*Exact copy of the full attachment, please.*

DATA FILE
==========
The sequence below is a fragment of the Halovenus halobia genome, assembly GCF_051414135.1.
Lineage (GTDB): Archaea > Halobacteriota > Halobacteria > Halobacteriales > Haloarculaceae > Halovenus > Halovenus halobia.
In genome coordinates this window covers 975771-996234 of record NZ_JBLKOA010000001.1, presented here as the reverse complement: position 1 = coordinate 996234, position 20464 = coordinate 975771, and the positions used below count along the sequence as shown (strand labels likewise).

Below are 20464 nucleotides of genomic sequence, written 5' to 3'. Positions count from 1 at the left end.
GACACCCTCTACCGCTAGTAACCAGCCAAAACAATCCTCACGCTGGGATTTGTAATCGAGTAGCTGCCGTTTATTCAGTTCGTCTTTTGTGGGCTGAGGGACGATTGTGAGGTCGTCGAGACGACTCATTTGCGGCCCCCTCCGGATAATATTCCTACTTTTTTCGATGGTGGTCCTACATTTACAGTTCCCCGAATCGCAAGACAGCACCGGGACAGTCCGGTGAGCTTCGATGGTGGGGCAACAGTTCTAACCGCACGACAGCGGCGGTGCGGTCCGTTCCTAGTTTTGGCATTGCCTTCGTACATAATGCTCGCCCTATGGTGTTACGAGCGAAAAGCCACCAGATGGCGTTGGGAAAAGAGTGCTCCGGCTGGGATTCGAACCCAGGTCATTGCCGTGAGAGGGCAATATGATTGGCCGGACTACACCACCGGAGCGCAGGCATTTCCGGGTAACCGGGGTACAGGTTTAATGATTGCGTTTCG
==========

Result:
The sequence below is a fragment of the Halovenus halobia genome, assembly GCF_051414135.1.
Lineage (GTDB): Archaea > Halobacteriota > Halobacteria > Halobacteriales > Haloarculaceae > Halovenus > Halovenus halobia.
In genome coordinates this window covers 975771-996234 of record NZ_JBLKOA010000001.1, presented here as the reverse complement: position 1 = coordinate 996234, position 20464 = coordinate 975771, and the positions used below count along the sequence as shown (strand labels likewise).

Below are 20464 nucleotides of genomic sequence, written 5' to 3'. Positions count from 1 at the left end.
GACACCCTCTACCGCTAGTAACCAGCCAAAACAATCCTCACGCTGGGATTTGTAATCGAGTAGCTGCCGTTTATTCAGTTCGTCTTTTGTGGGCTGAGGGACGATTGTGAGGTCGTCGAGACGACTCATTTGCGGCCCCCTCCGGATAATATTCCTACTTTTTTCGATGGTGGTCCTACATTTACAGTTCCCCGAATCGCAAGACAGCACCGGGACAGTCCGGTGAGCTTCGATGGTGGGGCAACAGTTCTAACCGCACGACAGCGGCGGTGCGGTCCGTTCCTAGTTTTGGCATTGCCTTCGTACATAATGCTCGCCCTATGGTGTTACGAGCGAAAAGCCACCAGATGGCGTTGGGAAAAGAGTGCTCCGGCTGGGATTCGAACCCAGGTCATTGCCGTGAGAGGGCAATATGATTGGCCGGACTACACCACCGGAGCGCAGGCATTTCCGGGTAACCGGGGTACAGGTTTAATGATTGCGTTTCG